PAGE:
Please have another baby. That’s China message for couples after decades of limiting families to just one child. Why the turnabout? China’s aging. By 2040, projections show that 24 percent of the population will be 65 or older, a slightly higher rate than in the U.S. and more than twice India’s share. This threatens an economic boom that’s been built on a vast labor supply. And there may not be enough able-bodied people to take care of all those seniors. So in 2016, China changed its rules to allow as many as two children. But many couples weren’t convinced that two were better than one. Now there are indications that China is about to remove the limits altogether, as births in 2018 fell to the lowest level in more than five decades.
China’s parliament struck “family planning” from the draft of the new Civil Code last year. Then an official told attendees at a United Nations conference that China wouldn’t set population limits in the future. Policy makers are increasingly concerned that drastic action is needed to face a quickly graying society. The nation’s population will peak at roughly 1.45 billion by 2030 — possibly as soon as 2027 — and then hover around 1.4 billion until the middle of the century. The International Monetary Fund says that the number of people in their prime working years — ages 15 to 59 — could fall by 170 million in the three decades from now. China’s labor force fell by 4.7 million in 2018 — the seventh consecutive year of decline. The aging workforce may already be chipping into gains in productivity, with the increase in China’s output per hours worked at its lowest level since 1999. The lifting of the one-child rule worked at first. The number of newborns in 2016 was 18.5 million, a jump of more than 2 million compared with 2015, though the average number of births per woman over a lifetime, 1.7, was still below the 2.1 needed to maintain a steady population. However, after births dropped to 17.2 million in 2017, they slumped to 15.2 million last year, the least since 1961.
After the creation of the People’s Republic of China in 1949, the government trained tens of thousands of “barefoot doctors” to bring health care to poor and rural areas. The mortality rate plummeted and the population growth rate rose from 16 per thousand in 1949 to 25 per thousand just five years later. This prompted the first attempts to encourage family planning in 1953. Still, total population expanded to over 800 million in the late 1960s. By the 1970s, China was facing food and housing shortages. In 1979, its leader, Deng Xiaoping, decided to limit most couples to just one child. (There were exceptions for rural farmers and certain situations, like when a first child was handicapped.) It worked: The annual population growth rate averaged just 0.6 percent. But to enforce the rules, Human Rights Watch says, China forced women to have abortions. Children born outside the state plan weren’t allowed to have their hukou — a government registration needed to go to school, buy train tickets or find a job. The one-child years left social scars. The traditional preference among Chinese parents for sons caused many parents to abort female fetuses, and the male-to-female ratio reached 120-to-100 in some provinces. The imbalance empowered single women to reject men without money, leaving a generation of single men called “bare branches” because they can’t add to their family trees. In remote rural areas, some men have even bought wives from human traffickers. In early 2018, authorities rescued 17 Vietnamese women and arrested a gang of 60 traffickers who had been selling women in China. The sex ratio for births has been dropping in recent years, though the 2016 figure, 115 boys for every 100 girls, was still above the natural rate of 105 to 100.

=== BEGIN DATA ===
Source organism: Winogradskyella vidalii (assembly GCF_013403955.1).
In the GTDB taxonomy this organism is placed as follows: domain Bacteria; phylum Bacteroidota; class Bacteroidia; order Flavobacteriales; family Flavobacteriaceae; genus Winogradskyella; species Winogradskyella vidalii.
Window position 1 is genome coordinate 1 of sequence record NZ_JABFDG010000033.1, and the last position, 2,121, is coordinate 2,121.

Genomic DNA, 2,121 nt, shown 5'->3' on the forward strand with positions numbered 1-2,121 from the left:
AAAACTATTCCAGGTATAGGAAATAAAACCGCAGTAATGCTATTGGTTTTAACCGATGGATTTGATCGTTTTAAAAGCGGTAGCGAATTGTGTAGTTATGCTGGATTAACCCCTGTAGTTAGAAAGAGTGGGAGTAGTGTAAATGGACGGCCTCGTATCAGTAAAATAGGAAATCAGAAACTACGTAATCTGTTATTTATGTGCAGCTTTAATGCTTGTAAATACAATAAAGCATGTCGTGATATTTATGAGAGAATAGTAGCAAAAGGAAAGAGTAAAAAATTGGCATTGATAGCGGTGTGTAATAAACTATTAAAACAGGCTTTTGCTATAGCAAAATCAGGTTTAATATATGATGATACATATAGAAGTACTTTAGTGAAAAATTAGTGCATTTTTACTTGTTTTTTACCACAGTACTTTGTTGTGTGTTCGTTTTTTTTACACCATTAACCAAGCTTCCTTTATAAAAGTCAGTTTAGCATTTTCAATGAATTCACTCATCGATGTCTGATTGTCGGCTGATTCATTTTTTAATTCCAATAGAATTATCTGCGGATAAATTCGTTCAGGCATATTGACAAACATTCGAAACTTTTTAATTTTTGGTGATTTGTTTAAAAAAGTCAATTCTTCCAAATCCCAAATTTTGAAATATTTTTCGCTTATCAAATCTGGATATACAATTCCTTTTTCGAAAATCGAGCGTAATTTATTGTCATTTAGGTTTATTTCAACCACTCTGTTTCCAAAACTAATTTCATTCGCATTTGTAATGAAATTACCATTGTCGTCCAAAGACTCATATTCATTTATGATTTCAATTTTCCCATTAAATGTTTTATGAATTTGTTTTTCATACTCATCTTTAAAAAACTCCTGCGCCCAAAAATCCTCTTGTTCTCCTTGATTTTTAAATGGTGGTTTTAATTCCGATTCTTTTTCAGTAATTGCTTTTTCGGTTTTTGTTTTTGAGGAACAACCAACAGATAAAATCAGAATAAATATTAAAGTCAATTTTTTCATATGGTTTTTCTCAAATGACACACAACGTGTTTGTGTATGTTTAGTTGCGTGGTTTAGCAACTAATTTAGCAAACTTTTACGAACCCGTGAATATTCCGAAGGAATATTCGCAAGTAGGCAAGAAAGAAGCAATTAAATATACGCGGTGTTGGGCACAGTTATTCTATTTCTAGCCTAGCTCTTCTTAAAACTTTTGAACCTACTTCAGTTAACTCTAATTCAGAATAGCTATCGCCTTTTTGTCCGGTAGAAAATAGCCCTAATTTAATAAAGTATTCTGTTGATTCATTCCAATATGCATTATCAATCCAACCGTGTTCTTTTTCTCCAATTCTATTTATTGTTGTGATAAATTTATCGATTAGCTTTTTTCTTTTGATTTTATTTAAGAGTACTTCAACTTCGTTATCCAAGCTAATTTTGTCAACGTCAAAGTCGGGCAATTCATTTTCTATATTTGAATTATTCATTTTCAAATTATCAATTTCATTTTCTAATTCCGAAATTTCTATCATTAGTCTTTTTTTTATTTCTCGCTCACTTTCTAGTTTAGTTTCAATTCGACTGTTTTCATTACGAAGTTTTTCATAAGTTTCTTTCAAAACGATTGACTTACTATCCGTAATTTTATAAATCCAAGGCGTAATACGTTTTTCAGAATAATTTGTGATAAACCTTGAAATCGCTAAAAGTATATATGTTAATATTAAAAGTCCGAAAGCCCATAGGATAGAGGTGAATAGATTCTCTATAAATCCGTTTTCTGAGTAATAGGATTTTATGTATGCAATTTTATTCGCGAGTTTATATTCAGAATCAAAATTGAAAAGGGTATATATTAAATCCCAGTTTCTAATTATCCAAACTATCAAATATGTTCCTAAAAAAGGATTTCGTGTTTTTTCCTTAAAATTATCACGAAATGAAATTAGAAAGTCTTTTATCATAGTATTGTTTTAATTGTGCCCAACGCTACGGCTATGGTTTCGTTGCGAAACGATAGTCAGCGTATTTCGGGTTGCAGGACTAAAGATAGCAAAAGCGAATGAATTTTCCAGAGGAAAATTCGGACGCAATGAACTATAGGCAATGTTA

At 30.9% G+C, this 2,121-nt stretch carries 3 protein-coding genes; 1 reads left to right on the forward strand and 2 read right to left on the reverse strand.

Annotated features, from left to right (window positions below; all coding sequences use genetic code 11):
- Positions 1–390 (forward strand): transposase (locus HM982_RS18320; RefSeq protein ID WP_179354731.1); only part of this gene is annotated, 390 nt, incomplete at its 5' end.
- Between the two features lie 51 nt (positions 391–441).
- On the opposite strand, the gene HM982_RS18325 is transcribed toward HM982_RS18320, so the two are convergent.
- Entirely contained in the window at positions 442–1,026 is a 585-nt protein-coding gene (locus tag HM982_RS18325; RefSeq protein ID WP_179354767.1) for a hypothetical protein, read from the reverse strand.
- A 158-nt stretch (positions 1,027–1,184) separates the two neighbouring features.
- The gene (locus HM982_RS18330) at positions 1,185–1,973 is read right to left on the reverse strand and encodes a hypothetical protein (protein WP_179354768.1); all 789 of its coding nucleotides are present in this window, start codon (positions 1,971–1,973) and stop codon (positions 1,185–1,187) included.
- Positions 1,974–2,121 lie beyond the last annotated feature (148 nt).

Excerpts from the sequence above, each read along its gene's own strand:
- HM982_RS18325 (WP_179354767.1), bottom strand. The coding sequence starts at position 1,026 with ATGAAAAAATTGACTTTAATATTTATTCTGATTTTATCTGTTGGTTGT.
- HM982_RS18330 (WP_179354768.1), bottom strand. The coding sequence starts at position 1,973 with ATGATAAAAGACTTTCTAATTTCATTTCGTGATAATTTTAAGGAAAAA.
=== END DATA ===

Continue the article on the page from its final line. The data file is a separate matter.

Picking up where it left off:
It could be difficult to persuade Chinese couples to have more children. High living costs, long work hours and surging child-care expenses mean that many couples feel that they can only afford to have one child — or none. A survey by Zhaopin.com, a job recruitment site, found that 33 percent of women had their pay cut after giving birth and 36 percent were demoted. While scrapping the cap altogether to allow more than two children would drive faster fertility improvements, in smaller cities, where couples have been more willing to have second children after the policy change, hospitals and pediatricians were overwhelmed by the baby boom. Officials might need to build up medical services and schools and work out new tax breaks for families before lifting all family-size limits. Immigration isn’t likely to be an answer, as China has strict limits on foreign workers. Businesses aren’t waiting for the reinforcements. Labor shortages have pushed manufacturers in the Pearl River Delta, China’s export powerhouse across the border from Hong Kong, to invest in automation and robots.
To contact the editor responsible for this QuickTake: Anne Cronin at firstname.lastname@example.org, Grant Clark
First published Aug. 22, 2017
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